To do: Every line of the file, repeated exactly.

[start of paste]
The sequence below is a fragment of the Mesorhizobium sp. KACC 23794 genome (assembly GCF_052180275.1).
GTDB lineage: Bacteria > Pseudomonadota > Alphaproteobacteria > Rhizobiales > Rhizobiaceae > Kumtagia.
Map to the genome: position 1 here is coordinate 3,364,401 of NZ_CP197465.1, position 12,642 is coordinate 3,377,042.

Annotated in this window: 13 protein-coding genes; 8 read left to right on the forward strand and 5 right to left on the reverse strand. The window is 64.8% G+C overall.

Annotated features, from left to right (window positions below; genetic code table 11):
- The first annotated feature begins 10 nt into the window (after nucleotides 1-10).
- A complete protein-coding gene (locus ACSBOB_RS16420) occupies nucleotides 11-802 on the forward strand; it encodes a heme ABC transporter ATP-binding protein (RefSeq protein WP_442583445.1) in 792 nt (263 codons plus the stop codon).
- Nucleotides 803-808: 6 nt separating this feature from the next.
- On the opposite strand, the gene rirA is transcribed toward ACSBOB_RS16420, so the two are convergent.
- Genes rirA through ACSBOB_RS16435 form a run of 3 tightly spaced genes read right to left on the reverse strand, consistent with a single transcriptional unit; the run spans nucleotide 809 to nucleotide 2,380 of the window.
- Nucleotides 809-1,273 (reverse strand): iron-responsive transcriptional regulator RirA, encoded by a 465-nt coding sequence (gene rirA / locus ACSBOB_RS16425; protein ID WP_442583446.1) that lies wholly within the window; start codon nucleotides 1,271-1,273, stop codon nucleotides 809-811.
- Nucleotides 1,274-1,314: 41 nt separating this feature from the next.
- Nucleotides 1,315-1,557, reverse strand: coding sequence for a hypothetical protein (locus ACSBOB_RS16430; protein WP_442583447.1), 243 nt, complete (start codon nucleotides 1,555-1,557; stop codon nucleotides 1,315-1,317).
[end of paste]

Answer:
The sequence below is a fragment of the Mesorhizobium sp. KACC 23794 genome (assembly GCF_052180275.1).
GTDB lineage: Bacteria > Pseudomonadota > Alphaproteobacteria > Rhizobiales > Rhizobiaceae > Kumtagia.
Map to the genome: position 1 here is coordinate 3,364,401 of NZ_CP197465.1, position 12,642 is coordinate 3,377,042.

Annotated in this window: 13 protein-coding genes; 8 read left to right on the forward strand and 5 right to left on the reverse strand. The window is 64.8% G+C overall.

Annotated features, from left to right (window positions below; genetic code table 11):
- The first annotated feature begins 10 nt into the window (after nucleotides 1-10).
- A complete protein-coding gene (locus ACSBOB_RS16420) occupies nucleotides 11-802 on the forward strand; it encodes a heme ABC transporter ATP-binding protein (RefSeq protein WP_442583445.1) in 792 nt (263 codons plus the stop codon).
- Nucleotides 803-808: 6 nt separating this feature from the next.
- On the opposite strand, the gene rirA is transcribed toward ACSBOB_RS16420, so the two are convergent.
- Genes rirA through ACSBOB_RS16435 form a run of 3 tightly spaced genes read right to left on the reverse strand, consistent with a single transcriptional unit; the run spans nucleotide 809 to nucleotide 2,380 of the window.
- Nucleotides 809-1,273 (reverse strand): iron-responsive transcriptional regulator RirA, encoded by a 465-nt coding sequence (gene rirA / locus ACSBOB_RS16425; protein ID WP_442583446.1) that lies wholly within the window; start codon nucleotides 1,271-1,273, stop codon nucleotides 809-811.
- Nucleotides 1,274-1,314: 41 nt separating this feature from the next.
- Nucleotides 1,315-1,557, reverse strand: coding sequence for a hypothetical protein (locus ACSBOB_RS16430; protein WP_442583447.1), 243 nt, complete (start codon nucleotides 1,555-1,557; stop codon nucleotides 1,315-1,317).